Estate tax rule changes: Will proposed new rules take effect?

A repeal of the federal estate tax may or may not happen when the Trump administration takes office. A lot will depend on the dynamics of the new, Republican-controlled Congress.

In the meantime, however, new proposed rules from the Treasury Department and the IRS on the taxation of interests in family-owned businesses are generating significant concern among small business owners.

In this post, we will use a Q & A format to update you on those concerns.

What prompted the proposal for new rules?

In August 2016, the IRS proposed new rules on how to valuation of ownership interests in businesses (corporations or partnerships) for estate and gift tax purposes. The rules concern taxes known as GST, for estate, gift and generation-skipping transfer taxes.

The proposed rules are supposed to prevent transferors of certain business ownership interests from undervaluing the transferred interests. In other words, Treasury said it was proposing the new rules to close a tax loophole.

What types of comments has the IRS received on the proposed rules?

Critics of the proposed rules say they go too far in discouraging discounted valuations, which are a legitimate component of business succession planning.

It would be one thing, critics contend, if the new rules applied only to family limited partnerships that own securities. Such partnerships do have a real temptation to undervalue interests that are being transferred. Instead, however, the IRS also extended the proposed rule to operating businesses.

The number of comments already received on the proposal is approaching 10,000. In addition, a public hearing on the proposed rules drew the largest audience ever for a Treasury Department hearing.

What is the status of the proposed rules given the upcoming change in presidential administration?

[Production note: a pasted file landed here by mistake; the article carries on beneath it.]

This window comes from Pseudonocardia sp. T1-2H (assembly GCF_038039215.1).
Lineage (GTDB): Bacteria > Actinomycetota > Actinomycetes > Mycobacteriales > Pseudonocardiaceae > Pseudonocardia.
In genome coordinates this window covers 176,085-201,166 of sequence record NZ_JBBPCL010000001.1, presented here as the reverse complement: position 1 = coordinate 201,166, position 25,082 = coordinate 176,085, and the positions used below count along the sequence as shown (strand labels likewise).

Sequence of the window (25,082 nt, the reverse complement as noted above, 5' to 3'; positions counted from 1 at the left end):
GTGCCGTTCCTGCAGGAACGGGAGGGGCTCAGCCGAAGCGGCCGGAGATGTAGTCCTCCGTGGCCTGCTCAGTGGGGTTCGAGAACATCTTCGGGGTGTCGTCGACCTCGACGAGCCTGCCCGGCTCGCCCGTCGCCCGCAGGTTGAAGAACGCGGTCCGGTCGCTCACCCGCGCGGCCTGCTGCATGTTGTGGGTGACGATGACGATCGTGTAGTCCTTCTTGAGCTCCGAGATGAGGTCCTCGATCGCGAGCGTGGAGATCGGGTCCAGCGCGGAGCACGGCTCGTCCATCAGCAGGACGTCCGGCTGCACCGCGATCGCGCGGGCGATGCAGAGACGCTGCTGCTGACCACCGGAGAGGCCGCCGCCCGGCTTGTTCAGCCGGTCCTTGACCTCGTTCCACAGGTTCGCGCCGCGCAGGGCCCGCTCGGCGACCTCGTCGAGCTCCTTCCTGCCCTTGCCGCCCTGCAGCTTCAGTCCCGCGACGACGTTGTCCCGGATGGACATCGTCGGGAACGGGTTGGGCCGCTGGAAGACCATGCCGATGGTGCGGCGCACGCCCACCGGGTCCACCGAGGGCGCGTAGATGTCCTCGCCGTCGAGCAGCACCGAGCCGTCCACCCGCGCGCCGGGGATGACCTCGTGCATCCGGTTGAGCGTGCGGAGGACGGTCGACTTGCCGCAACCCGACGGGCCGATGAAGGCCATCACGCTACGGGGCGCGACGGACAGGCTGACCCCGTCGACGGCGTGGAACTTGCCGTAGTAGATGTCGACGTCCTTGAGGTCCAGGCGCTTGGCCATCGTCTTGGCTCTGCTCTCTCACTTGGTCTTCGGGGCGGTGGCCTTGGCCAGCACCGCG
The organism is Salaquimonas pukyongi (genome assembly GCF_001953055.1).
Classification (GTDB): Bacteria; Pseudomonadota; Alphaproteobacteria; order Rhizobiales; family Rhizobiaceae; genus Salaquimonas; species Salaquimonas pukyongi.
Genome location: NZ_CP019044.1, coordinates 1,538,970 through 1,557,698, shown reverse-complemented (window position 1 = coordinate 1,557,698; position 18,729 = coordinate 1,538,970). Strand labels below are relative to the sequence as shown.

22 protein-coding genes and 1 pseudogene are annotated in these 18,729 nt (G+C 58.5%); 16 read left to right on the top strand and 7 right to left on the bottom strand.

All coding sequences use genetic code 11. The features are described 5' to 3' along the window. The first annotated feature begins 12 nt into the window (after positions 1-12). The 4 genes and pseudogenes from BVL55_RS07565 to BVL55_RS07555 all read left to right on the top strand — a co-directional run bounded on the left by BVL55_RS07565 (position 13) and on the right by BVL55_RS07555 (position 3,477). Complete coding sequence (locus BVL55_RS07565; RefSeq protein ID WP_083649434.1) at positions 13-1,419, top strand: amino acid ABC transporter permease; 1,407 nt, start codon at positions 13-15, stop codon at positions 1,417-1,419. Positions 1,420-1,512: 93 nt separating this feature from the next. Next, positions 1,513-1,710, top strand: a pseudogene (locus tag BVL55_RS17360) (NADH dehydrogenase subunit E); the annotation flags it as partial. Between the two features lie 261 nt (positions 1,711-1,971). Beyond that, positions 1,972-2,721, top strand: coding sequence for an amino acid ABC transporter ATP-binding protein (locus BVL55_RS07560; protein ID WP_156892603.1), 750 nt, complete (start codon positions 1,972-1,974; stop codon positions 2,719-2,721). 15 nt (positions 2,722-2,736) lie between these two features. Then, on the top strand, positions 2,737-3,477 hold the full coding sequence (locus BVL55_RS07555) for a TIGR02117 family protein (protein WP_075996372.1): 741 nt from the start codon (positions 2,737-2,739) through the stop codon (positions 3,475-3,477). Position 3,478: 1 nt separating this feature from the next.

Uncertainty abounds. Given the high number of comments, it's unlikely that the final rules will be in place by the end of the year. And then, less than three weeks after that, the new administration takes office.





No Comments

Leave a comment
Comment Information
Email Our Team

Contact Us to Get Started Today

Located in the Washington, D.C area, we serve clients in the District of Columbia, Maryland and Northern Virginia, as well as across the country and overseas. For a free initial consultation, call 202-381-1261 or complete our brief online form.

Bold labels are required.

Contact Information

The use of the Internet or this form for communication with the firm or any individual member of the firm does not establish an attorney-client relationship. Confidential or time-sensitive information should not be sent through this form.


Privacy Policy

Six Convenient Office Locations in and around the DC Metropolitan Area

Washington, D.C.
1050 Connecticut Ave NW #500
Washington, D.C. 20036

Phone: 202-618-1873
Fax: 888-235-8405
Washington Law Office Map

Columbia Office
10440 Little Patuxent Parkway, Suite 300
Columbia, MD 21044

Phone: 202-618-1873
Phone: 410-497-5947
Fax: 888-235-8405
Columbia Law Office Map

Annapolis Office
839 Bestgate Road
Suite 400
Annapolis, MD 21401

Phone: 202-618-1873
Phone: 410-497-5947
Fax: 888-235-8405
Annapolis Law Office Map

Fairfax Office
8280 Willow Oaks Corporate Drive
Suite 600
Fairfax, VA 22031

Phone: 202-618-1873
Phone: 703-988-4817
Fax: 888-235-8405
Fairfax Law Office Map

Rockville Office
199 E. Montgomery Avenue
Suite 100
Rockville, MD 20850

Phone: 202-618-1873
Phone: 240-599-5009
Fax: 888-235-8405
Rockville Law Office Map

Baltimore Office
400 East Pratt Street
8th Floor
Baltimore, MD 21202

Phone: 202-618-1873
Phone: 443-743-3381
Fax: 888-235-8405
Baltimore Law Office Map